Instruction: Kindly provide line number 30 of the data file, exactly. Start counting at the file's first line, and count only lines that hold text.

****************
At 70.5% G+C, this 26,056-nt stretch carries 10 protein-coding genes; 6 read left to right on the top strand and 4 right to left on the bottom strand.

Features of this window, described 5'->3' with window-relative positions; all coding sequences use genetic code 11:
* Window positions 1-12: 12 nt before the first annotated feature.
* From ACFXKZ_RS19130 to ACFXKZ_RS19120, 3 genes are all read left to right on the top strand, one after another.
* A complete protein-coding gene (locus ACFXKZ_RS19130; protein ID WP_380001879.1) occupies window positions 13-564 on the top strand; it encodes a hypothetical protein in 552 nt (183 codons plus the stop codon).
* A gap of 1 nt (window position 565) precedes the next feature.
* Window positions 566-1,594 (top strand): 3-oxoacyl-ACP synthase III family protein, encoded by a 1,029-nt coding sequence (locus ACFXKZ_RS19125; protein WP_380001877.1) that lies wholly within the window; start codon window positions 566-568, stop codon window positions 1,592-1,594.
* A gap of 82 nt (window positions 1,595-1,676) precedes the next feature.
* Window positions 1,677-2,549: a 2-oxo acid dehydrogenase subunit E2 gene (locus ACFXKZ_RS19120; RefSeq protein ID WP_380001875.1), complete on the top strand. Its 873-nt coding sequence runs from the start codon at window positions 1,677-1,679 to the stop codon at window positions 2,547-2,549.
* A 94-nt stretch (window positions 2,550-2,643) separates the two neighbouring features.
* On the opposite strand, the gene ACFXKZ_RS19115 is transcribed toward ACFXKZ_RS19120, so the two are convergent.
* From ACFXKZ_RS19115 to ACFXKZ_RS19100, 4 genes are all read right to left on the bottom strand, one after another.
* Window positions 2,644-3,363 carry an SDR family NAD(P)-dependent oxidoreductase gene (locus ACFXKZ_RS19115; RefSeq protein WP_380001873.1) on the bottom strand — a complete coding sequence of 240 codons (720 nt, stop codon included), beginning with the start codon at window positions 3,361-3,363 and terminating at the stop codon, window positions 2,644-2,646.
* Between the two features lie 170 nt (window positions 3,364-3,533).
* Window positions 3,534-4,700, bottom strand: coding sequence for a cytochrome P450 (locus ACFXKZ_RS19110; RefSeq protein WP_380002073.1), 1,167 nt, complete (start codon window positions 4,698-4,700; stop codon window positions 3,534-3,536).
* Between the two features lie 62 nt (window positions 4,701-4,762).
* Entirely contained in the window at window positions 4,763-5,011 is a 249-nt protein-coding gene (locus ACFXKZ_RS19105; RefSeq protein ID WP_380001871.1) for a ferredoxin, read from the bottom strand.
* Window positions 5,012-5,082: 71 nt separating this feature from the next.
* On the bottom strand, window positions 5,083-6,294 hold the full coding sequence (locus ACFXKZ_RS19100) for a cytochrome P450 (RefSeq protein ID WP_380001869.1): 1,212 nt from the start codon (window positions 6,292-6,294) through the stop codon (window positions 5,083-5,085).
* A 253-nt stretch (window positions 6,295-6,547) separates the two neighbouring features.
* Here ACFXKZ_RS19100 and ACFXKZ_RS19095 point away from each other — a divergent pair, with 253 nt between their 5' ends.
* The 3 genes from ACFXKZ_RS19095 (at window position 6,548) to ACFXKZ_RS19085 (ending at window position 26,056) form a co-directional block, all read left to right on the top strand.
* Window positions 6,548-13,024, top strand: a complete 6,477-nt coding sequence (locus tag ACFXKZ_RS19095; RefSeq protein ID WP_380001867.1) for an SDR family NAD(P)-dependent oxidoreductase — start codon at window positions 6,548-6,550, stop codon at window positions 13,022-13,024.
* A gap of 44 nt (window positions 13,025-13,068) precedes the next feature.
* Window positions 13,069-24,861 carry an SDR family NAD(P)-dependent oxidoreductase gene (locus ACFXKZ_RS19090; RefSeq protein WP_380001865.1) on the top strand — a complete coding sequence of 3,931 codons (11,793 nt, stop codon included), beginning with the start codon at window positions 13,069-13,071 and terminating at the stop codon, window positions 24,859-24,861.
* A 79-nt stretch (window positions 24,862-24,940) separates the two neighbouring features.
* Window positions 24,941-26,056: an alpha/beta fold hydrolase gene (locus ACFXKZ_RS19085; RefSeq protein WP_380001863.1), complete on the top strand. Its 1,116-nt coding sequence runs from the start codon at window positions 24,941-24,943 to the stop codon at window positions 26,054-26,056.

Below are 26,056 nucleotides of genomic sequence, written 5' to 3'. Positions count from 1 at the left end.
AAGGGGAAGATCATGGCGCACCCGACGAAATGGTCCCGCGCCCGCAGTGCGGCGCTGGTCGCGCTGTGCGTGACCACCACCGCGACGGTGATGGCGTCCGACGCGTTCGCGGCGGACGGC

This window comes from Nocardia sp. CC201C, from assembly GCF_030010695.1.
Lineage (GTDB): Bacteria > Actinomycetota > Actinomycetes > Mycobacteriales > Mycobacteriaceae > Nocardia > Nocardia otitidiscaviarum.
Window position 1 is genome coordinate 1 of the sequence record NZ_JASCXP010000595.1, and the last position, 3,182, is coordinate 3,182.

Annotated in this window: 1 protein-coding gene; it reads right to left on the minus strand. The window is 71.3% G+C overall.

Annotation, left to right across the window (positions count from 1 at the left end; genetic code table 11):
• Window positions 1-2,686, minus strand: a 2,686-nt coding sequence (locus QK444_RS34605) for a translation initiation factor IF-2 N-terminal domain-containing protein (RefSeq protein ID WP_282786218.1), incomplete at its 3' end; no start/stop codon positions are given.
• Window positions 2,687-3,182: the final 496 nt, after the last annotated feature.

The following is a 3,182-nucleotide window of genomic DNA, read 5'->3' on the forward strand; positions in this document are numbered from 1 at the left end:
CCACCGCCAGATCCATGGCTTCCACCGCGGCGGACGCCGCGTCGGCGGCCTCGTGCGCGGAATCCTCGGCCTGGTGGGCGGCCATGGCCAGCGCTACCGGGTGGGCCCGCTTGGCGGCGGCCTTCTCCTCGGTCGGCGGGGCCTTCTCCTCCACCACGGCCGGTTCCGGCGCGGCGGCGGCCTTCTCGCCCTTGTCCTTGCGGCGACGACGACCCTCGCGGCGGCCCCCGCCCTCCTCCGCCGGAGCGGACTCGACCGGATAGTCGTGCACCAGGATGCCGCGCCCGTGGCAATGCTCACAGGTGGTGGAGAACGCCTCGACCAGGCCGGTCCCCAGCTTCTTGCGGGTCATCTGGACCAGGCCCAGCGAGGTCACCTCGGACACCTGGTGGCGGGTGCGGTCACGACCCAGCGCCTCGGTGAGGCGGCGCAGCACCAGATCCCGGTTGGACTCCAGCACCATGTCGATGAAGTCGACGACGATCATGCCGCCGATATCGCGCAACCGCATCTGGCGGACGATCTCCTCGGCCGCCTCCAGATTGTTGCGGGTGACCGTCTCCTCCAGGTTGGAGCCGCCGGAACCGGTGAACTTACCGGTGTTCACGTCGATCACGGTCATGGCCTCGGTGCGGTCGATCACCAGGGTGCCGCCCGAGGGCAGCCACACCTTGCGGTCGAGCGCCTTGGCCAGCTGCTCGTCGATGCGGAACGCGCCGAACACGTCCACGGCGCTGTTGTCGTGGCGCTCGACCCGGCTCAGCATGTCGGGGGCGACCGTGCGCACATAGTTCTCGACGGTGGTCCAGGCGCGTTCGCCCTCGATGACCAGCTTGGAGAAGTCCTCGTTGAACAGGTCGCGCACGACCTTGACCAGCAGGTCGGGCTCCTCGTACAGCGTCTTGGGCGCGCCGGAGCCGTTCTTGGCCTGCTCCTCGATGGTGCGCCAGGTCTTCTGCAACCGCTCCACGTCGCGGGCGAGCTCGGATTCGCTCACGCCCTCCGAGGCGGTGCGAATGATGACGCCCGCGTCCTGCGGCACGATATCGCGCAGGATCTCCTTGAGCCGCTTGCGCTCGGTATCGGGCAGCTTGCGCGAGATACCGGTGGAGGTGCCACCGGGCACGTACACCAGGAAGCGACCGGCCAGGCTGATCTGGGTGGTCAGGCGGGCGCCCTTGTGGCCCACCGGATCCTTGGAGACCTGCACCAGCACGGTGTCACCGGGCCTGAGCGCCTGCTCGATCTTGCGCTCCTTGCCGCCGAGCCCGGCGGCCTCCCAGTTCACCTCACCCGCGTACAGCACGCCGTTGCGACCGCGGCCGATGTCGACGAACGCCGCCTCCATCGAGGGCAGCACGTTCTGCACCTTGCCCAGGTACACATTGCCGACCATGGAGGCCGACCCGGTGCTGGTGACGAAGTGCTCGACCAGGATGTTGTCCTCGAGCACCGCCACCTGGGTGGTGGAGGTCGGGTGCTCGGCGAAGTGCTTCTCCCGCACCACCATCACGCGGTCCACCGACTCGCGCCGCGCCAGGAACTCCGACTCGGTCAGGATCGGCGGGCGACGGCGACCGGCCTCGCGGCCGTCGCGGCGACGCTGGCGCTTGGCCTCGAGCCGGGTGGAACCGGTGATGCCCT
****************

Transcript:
This window comes from Nocardia sp. CC201C, from assembly GCF_030010695.1.